GREEN BAY (WITI) -- Not much was expected of Dorsey Levens when the Green Bay Packers picked the running back in the fifth round of the 1994 NFL Draft. But "Horse" as he was known, was a Pro-Bowl who gained over 1,400 yards during the 1997 season.
Levens owns a Super Bowl 31 championship ring, and a spot in the Packers Hall of Fame.
"It has been almost 10 years since I've been out of the NFL. It seems like it was yesterday. So what do you do?" Levens said.
Levens does a lot, but Packers football will always be a part of his soul, and for a world class competitor, retirement hasn't been easy.
"That's what I miss the most: competing. And not just football. I can't even pick up basketball. I can't play tennis with my daughter who is 11, just because of the wear and tear my body has taken. That's what I miss -- that competitive, just competing," Levens said.
Playing for the Pack was a blessing, although at first, Levens may have thought of it as a curse.
"I wouldn't trade it for anything, and the ironic thing is that when my agent asked me where I wanted to play, I told him anywhere but Green Bay, because it's just too cold, and I was trying to get out of the cold weather," Levens said.
Like most athletes, Levens misses the camaraderie in the locker room the most.
"You become a family. You spend more time with your teammates than you do with your real family," Levens said.
When Levens left the game, he was 34. He had opportunities in broadcasting, and then in the movies. He had a bit role in the movie "We Are Marshall."
Levens had a bigger role in the soon-to-be released movie Gridiron UK, which was filmed in England.
But the biggest role for the former Packers star turned actor, producer and writer is a documentary on concussions called "Bell Rung."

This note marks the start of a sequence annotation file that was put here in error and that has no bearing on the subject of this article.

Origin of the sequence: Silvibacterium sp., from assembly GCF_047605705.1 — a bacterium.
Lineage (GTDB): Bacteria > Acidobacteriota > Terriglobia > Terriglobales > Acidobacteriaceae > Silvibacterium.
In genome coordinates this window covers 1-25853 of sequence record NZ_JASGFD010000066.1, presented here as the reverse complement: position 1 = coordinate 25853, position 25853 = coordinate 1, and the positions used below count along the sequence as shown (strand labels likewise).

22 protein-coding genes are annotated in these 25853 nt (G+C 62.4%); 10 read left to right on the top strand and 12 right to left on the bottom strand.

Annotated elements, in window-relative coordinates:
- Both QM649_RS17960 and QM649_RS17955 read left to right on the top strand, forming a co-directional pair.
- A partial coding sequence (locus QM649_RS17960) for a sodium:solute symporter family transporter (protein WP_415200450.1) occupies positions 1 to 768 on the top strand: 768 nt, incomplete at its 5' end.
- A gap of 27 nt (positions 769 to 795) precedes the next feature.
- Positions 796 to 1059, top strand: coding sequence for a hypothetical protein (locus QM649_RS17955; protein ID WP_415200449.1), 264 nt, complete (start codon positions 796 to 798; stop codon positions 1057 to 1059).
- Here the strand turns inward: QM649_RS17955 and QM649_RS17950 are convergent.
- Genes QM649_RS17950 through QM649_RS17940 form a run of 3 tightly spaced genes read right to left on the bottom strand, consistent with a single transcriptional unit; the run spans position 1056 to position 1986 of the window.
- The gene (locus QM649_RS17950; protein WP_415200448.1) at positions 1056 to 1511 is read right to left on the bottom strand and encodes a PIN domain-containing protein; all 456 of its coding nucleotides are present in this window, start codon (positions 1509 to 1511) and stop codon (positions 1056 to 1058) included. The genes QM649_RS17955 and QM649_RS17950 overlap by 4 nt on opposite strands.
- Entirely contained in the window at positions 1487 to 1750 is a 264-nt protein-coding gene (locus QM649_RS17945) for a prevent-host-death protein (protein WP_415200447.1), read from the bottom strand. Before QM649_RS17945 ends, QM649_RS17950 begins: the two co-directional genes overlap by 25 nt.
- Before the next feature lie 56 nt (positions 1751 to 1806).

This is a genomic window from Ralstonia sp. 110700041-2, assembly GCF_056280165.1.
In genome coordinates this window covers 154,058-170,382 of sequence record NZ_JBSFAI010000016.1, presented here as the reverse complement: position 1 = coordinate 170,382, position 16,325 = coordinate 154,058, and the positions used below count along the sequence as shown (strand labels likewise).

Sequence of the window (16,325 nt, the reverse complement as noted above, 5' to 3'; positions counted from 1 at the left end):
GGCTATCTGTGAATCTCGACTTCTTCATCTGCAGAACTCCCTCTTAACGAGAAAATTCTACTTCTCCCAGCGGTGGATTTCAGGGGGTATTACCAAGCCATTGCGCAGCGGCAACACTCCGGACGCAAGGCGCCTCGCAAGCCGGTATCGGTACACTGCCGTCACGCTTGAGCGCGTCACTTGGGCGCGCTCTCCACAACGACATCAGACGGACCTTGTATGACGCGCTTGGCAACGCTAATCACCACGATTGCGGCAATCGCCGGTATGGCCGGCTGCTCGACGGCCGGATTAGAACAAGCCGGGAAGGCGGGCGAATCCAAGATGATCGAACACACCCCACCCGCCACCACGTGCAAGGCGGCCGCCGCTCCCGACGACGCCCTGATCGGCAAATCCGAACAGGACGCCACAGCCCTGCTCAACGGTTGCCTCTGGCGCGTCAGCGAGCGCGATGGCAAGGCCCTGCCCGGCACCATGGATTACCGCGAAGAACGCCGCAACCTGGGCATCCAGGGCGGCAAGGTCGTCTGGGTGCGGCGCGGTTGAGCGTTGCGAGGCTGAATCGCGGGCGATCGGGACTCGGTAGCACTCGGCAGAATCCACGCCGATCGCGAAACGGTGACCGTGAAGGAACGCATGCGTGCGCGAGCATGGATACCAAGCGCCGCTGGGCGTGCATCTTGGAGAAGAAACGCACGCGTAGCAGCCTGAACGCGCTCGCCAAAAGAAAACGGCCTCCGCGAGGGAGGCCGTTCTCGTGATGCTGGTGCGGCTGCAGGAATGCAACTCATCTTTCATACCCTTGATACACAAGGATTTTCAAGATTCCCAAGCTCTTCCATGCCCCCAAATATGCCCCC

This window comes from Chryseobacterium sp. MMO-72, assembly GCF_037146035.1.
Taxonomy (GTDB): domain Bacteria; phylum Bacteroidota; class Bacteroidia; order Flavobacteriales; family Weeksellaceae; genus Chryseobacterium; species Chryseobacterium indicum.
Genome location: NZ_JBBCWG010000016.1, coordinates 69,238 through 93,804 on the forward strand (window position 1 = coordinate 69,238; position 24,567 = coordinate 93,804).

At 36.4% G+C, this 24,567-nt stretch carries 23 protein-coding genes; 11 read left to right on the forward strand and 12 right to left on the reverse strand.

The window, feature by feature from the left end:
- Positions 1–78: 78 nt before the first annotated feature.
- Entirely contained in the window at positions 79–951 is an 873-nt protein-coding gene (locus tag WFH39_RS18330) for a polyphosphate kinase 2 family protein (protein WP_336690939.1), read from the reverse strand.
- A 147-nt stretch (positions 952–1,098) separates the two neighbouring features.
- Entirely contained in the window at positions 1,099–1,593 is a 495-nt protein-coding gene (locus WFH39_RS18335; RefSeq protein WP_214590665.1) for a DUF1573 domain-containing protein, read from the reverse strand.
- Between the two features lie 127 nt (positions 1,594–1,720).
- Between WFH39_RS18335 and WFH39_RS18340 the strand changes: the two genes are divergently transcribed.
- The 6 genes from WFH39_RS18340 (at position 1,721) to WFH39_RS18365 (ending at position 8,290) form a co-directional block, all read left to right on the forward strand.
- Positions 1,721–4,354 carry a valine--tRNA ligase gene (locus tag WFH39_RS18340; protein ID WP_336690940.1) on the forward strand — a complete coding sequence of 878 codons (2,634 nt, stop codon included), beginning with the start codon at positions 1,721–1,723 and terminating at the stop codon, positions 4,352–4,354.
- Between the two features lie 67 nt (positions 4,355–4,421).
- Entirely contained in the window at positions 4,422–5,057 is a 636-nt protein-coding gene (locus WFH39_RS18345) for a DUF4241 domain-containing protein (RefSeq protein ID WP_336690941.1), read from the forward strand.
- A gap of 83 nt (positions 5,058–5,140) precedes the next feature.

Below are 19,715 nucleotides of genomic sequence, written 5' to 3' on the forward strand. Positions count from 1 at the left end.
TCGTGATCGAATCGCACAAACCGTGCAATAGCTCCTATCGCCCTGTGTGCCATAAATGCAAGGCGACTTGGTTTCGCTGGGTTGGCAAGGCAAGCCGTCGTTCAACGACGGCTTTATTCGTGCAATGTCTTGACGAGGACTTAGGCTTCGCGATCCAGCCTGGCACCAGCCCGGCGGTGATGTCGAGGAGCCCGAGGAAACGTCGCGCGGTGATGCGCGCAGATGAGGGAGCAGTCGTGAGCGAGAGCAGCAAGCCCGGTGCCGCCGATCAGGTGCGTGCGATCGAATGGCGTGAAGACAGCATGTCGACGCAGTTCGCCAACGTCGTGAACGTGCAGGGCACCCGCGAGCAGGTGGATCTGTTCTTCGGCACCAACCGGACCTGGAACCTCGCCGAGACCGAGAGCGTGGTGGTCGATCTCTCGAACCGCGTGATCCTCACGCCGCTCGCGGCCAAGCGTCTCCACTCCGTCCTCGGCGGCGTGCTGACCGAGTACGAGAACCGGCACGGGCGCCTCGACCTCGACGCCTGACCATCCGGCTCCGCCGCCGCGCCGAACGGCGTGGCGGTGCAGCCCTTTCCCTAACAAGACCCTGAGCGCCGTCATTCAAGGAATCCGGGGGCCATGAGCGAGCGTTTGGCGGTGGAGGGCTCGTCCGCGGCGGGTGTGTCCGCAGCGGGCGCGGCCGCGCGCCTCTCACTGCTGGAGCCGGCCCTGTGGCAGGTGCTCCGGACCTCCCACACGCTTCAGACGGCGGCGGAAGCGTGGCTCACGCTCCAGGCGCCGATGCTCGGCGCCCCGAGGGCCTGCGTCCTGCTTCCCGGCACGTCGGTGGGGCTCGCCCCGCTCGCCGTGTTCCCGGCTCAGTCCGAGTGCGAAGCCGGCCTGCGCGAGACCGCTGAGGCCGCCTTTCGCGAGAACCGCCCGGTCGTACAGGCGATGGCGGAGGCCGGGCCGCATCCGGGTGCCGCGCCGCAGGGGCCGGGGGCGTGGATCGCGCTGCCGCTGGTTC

As a former player, the research left Levens alarmed.
"The doctor said every time you get your 'bell rung,' that's a concussion. I said 'doctor that can't be right,' because that happens so often. For me, it was like four or five times a game as a running back," Levens said.
Today, the NFL is taking far greater precautions with concussions. There are fewer padded practices with actual hitting. That wasn't the case when Levens played in the league.
"Nobody comes out of the game if you get your bell rung. The only time you come out of the game is if you're laying on the field unconscious," Levens said.
Levens was the special guest at a concussion awareness and safety event hosted by Froedtert and the Medical College of Wisconsin, along with Children's Hospital of Wisconsin. Dr. Michael McCrea is a Professor of Neurology and Director of Brain Research at the Medical College, and is also on the NFL's Head, Neck and Spine Committee.
Words such as Dr. McCrea's are music to the ears of a man who knows what it's like to repeatedly have his bell rung.
MORE INFORMATION: Bell Rung: Help Dorsey Levens reduce the tragic effects of head trauma in sports